But the main event was Barry Allen as he gets to experience his double’s happy life side by side with Iris. It is very cool how Earth-2 Barry was a walking tribute to the Silver Age Barry, bow tie and all, but it is the Earth-2 Barry that shines as he does everything he can to protect his Earth-2 family. It just shows that to Barry, duty is the same in every reality, and even though it endangers the mission to save Jesse Wells, Barry does all he can to keep his other-dimensional family safe. Barry failing to save Joe sets up so much drama on Earth-2 it’s almost mind-boggling. Zoom seems more evil than ever and it is shocking to think that on another world, it is a version of dear, sweet Caitlin Snow that kills Joe West.
Our Caitlin was busy on her own world as Earth-1 faces some danger of its own this week. The generic villain Geomancer came to Central City and Jay Garrick had to suit up once again to stop the earth-shaking villain. Geomancer is really just a plot device to get Jay to take a new version of Velocity 7 (two more to go!) in order to stop Geomancer. Jay fails and it’s back to formula for Caitlin.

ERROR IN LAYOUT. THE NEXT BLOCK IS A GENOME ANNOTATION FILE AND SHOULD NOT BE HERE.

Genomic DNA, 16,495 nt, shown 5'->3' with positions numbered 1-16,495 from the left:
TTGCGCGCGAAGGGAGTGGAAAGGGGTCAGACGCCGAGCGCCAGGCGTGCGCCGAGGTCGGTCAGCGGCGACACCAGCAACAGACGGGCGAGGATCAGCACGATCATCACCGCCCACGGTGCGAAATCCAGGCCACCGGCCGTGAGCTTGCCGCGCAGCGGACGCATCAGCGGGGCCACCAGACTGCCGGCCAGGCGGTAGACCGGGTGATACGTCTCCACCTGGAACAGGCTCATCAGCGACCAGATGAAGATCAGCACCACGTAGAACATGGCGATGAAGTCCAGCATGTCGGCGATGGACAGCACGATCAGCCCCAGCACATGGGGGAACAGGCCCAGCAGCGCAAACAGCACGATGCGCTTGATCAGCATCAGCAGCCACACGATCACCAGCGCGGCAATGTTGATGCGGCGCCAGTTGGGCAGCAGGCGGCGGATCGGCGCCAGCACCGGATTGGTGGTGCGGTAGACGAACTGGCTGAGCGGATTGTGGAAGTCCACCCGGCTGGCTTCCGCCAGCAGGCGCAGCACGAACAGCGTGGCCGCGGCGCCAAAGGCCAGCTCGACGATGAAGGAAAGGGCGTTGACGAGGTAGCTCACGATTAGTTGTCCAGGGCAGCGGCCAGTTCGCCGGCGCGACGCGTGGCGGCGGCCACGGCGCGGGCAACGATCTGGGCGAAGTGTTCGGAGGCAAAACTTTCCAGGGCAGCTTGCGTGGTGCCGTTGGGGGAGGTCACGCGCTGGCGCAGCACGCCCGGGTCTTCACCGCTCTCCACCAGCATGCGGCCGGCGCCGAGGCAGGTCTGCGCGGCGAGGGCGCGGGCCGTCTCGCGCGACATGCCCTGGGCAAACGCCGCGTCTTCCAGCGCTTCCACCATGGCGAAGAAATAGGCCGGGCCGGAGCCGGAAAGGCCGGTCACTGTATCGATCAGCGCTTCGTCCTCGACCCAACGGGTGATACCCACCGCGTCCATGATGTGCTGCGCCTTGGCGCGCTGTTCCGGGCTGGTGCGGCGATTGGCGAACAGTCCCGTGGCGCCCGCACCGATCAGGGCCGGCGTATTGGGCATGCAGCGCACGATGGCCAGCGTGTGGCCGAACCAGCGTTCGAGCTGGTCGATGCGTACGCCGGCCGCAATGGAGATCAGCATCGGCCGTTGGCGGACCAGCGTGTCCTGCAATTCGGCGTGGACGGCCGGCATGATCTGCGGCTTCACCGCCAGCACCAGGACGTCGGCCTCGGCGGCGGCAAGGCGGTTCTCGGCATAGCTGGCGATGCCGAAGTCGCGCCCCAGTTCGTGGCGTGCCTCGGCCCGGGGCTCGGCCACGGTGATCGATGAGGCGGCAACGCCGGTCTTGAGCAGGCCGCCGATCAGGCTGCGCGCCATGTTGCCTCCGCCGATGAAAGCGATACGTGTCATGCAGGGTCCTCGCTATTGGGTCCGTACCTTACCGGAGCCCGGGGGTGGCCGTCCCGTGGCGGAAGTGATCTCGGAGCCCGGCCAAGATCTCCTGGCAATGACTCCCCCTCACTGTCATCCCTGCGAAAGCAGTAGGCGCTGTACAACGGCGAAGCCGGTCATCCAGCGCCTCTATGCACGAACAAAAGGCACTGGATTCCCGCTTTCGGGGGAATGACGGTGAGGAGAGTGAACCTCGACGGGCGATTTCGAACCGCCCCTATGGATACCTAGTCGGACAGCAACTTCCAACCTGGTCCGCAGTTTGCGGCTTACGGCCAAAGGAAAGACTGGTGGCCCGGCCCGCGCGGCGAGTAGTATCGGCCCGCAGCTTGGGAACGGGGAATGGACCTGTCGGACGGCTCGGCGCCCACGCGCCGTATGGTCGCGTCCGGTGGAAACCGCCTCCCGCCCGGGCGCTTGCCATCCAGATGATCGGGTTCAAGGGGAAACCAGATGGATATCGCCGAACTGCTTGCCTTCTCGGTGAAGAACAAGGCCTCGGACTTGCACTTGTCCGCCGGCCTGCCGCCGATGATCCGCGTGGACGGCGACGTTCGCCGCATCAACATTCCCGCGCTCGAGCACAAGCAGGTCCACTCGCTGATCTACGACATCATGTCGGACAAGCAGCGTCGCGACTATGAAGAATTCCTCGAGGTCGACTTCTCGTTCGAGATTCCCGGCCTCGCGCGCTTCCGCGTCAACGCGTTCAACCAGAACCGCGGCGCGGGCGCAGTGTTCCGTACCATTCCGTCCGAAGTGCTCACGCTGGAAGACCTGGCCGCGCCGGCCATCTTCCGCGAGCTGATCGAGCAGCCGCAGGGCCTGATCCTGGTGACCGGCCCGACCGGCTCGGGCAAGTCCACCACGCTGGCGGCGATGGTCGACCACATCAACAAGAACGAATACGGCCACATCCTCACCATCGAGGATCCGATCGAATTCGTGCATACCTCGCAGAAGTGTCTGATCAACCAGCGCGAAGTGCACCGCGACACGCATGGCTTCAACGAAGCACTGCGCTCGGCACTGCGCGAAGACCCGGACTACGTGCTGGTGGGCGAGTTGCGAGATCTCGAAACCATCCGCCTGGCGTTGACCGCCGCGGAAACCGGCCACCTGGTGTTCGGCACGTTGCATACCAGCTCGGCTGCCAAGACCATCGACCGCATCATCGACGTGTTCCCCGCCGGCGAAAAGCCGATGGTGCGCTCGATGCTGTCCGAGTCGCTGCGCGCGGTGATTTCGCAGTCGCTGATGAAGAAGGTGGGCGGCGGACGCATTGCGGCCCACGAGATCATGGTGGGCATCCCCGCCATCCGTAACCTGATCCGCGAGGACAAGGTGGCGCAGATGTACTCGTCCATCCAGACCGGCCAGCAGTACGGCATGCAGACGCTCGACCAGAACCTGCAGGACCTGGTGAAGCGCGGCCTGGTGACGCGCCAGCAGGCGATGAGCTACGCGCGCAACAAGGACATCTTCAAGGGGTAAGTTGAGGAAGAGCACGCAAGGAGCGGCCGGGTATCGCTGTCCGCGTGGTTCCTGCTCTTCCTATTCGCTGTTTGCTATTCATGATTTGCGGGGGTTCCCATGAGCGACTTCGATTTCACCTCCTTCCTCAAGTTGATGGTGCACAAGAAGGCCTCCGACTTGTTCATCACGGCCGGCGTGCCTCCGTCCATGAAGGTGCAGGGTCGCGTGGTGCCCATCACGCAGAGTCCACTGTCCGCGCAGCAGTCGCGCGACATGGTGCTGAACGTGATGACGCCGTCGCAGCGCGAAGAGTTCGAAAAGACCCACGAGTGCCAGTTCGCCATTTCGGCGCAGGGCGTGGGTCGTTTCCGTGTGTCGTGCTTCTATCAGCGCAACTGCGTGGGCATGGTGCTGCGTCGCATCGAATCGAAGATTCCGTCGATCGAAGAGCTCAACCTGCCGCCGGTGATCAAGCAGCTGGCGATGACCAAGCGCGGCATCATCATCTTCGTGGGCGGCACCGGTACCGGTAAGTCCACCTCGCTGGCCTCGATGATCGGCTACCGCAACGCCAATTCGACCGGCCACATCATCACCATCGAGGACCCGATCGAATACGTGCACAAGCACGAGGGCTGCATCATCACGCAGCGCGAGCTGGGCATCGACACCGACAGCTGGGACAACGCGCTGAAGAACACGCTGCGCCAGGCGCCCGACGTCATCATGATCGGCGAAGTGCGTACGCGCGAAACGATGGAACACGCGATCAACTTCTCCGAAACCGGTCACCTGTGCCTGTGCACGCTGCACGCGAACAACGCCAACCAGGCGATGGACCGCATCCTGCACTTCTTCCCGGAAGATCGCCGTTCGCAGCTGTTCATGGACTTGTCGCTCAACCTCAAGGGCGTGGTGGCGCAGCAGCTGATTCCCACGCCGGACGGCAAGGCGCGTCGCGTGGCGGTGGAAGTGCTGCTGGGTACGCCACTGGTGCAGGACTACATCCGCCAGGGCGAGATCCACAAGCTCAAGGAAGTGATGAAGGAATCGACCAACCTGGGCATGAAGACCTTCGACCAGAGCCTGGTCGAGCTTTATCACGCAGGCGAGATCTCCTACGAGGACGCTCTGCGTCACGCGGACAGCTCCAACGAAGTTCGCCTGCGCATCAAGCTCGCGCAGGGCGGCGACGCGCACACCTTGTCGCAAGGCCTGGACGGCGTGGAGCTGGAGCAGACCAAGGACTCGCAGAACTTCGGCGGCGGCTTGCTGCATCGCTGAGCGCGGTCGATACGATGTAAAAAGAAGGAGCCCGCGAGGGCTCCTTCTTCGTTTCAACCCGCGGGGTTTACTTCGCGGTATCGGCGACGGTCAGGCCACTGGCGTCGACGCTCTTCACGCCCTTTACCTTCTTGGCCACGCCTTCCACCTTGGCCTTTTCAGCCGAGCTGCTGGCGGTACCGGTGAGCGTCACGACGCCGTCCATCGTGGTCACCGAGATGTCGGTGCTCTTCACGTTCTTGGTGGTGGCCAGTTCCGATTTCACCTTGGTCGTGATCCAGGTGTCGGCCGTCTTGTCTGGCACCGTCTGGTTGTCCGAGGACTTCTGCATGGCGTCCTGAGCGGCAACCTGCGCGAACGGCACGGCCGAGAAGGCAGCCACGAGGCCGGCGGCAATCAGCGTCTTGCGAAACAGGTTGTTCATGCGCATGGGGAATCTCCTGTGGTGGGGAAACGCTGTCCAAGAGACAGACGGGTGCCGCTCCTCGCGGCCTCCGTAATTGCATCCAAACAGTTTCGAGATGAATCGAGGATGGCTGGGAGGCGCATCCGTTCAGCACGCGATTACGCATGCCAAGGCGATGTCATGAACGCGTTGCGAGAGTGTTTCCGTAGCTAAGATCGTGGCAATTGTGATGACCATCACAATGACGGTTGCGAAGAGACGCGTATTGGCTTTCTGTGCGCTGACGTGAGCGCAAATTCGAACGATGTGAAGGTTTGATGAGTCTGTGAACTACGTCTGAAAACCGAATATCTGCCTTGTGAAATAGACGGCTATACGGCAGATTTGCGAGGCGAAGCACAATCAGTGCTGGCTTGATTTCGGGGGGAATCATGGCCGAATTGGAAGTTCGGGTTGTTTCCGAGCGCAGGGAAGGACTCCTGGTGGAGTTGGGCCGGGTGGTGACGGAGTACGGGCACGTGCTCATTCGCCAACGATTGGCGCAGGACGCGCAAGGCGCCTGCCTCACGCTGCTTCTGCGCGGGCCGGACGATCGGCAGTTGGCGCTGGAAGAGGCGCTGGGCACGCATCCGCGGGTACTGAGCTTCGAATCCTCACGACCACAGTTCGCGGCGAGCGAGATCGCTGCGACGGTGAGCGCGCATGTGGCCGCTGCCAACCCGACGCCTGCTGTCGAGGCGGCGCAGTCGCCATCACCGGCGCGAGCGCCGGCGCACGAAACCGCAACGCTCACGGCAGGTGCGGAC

The Earth-1 drama is a pretty great B-story to an episode that truly had it all: humor, pathos, new characters, and too many multi-media DC Easter eggs to count. This episode is an hour where it becomes intensely obvious that we are living in the Golden Age of DC TV.
Arrow Season 4 Episode 13: “Sins of the Father”
After the reality spanning scope of The Flash and Supergirl, it is good to get down to Earth with Arrow. Sadly, this episode of the series that kicked off the DC TV explosion indulged in some circular logic that kept the installment from greatness.